And they also never thought I was going to be gay. So when I outed myself as gay that kind of ruined a lot of the plans. It just got really complicated. But in the film, as you know, you’ve seen the film, it’s really important to kind of embrace and own all this complexity, right? Like we are more than one thing. I am more than an “undocumented person” and I’m more than a gay person. Those two things can co-exist, all at once. Our society, especially in the media, we oversimplify things too much.
BERNSTEIN: When did you say I can no longer live a lie?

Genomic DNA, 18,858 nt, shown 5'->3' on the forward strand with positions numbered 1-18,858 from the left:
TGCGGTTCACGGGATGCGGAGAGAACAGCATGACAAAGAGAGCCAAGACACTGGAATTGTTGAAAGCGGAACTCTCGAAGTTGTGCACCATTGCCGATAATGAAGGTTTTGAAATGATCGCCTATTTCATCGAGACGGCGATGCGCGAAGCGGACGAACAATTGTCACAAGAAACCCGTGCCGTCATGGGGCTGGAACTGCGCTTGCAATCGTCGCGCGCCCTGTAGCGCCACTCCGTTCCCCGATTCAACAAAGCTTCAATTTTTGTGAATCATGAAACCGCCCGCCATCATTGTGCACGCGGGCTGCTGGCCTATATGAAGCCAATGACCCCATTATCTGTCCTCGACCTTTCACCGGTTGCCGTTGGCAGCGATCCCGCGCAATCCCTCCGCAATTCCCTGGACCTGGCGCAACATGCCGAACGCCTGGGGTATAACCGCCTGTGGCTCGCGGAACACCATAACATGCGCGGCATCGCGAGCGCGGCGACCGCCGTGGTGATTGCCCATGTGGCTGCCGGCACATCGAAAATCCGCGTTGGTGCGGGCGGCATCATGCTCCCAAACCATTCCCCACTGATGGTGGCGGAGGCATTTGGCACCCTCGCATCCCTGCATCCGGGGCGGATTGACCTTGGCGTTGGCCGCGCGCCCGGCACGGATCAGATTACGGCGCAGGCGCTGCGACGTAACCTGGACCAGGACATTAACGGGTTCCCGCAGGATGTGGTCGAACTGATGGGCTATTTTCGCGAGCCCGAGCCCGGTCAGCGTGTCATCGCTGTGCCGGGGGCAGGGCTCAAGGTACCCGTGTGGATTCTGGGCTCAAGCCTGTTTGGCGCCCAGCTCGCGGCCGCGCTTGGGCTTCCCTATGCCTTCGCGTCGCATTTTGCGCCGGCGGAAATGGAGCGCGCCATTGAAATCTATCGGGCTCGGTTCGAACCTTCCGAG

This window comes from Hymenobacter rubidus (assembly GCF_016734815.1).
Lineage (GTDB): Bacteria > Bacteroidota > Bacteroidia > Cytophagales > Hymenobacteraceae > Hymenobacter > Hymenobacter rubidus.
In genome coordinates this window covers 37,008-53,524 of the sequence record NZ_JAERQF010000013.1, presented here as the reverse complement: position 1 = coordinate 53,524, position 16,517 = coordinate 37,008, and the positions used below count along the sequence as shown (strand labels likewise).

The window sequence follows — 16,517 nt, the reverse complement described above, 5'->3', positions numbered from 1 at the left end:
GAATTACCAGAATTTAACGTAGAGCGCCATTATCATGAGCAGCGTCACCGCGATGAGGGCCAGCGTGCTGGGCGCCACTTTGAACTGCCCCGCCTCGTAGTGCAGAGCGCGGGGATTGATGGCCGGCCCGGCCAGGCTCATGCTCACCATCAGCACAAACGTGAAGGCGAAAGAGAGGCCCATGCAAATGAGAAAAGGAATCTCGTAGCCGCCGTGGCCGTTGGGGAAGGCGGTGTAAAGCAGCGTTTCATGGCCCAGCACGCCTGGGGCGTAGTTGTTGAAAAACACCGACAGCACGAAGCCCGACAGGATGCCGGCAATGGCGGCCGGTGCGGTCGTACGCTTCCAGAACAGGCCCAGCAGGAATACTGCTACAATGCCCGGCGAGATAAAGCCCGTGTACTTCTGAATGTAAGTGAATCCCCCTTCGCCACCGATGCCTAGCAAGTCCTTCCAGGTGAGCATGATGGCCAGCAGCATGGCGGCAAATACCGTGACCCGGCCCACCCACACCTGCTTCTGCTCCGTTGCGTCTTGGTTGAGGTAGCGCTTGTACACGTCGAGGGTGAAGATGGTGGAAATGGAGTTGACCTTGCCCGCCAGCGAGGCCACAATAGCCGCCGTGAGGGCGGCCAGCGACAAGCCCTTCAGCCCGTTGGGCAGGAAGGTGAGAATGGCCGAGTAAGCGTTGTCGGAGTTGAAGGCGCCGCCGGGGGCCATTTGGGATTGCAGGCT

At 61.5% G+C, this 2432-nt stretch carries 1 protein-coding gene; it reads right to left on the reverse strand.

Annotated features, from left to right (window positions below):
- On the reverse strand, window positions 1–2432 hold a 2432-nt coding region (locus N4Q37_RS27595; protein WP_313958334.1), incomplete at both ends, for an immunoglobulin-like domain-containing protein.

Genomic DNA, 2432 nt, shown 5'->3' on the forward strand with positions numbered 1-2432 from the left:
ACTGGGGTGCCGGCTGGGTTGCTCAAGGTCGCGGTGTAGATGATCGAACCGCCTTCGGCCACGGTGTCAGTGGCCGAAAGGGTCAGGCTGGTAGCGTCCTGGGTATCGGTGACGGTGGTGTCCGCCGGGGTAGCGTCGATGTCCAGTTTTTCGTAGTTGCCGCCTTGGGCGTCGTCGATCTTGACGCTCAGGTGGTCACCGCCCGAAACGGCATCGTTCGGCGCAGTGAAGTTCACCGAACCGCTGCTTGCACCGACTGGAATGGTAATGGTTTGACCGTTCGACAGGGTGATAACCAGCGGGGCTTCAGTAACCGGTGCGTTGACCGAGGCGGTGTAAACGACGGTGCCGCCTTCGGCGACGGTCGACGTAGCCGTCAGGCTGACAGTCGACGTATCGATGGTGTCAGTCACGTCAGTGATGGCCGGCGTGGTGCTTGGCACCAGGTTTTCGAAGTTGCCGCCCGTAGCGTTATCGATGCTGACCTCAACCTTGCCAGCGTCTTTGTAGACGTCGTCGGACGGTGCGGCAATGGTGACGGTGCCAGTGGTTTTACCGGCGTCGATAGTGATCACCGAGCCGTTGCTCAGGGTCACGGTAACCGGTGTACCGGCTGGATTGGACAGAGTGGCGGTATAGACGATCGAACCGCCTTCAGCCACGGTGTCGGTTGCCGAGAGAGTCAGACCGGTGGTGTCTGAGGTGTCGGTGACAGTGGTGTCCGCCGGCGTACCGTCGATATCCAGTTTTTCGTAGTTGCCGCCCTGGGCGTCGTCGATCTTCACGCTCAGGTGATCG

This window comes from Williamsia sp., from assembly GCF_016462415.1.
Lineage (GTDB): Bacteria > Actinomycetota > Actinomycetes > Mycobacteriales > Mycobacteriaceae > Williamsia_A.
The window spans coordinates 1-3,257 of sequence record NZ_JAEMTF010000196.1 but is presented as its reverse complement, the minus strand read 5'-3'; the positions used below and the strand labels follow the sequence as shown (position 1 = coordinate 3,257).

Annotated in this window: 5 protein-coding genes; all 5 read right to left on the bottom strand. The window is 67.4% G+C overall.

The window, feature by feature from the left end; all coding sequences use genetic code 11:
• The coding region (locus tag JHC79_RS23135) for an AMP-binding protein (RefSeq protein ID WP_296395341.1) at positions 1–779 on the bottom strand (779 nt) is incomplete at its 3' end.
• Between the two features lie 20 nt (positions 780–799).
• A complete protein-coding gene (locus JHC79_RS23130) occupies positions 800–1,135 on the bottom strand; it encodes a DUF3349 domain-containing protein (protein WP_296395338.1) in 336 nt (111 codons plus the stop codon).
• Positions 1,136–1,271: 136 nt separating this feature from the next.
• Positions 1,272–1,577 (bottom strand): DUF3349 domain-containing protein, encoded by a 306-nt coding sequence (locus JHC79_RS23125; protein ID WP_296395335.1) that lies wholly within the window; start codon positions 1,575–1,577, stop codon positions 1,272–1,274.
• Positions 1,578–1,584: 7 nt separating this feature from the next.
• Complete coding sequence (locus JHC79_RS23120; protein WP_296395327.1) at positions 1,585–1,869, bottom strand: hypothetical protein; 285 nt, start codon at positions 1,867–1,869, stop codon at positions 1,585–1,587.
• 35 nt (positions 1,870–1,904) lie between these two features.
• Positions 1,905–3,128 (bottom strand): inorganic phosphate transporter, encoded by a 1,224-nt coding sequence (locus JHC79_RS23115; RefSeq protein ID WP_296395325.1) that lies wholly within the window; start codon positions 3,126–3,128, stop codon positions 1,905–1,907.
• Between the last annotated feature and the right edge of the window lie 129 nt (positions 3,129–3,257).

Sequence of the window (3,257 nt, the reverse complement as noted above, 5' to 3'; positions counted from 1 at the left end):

VARGAS: For me it was building when I was at the Washington Post covering an election campaign as an “illegal” person. I’m covering it and I’m flying around the country covering Obama, Hillary Clinton, Sarah Palin, Huckabee, and Romney, and that’s when the madness of the situation began to get unbearable. Because you know when you travel with candidates, you have to show I.D.s, and you have to fly on planes, and you have to drive, and at any moment I was just prepared for somebody to just pull me over, tap me on the shoulder and say, “You’re not supposed to be here.” So that’s when it started.
As one of my friends told me, “You’re like playing a real life version of catch me if you can.” Which is, I guess, kind of what was happening. But it got surreal.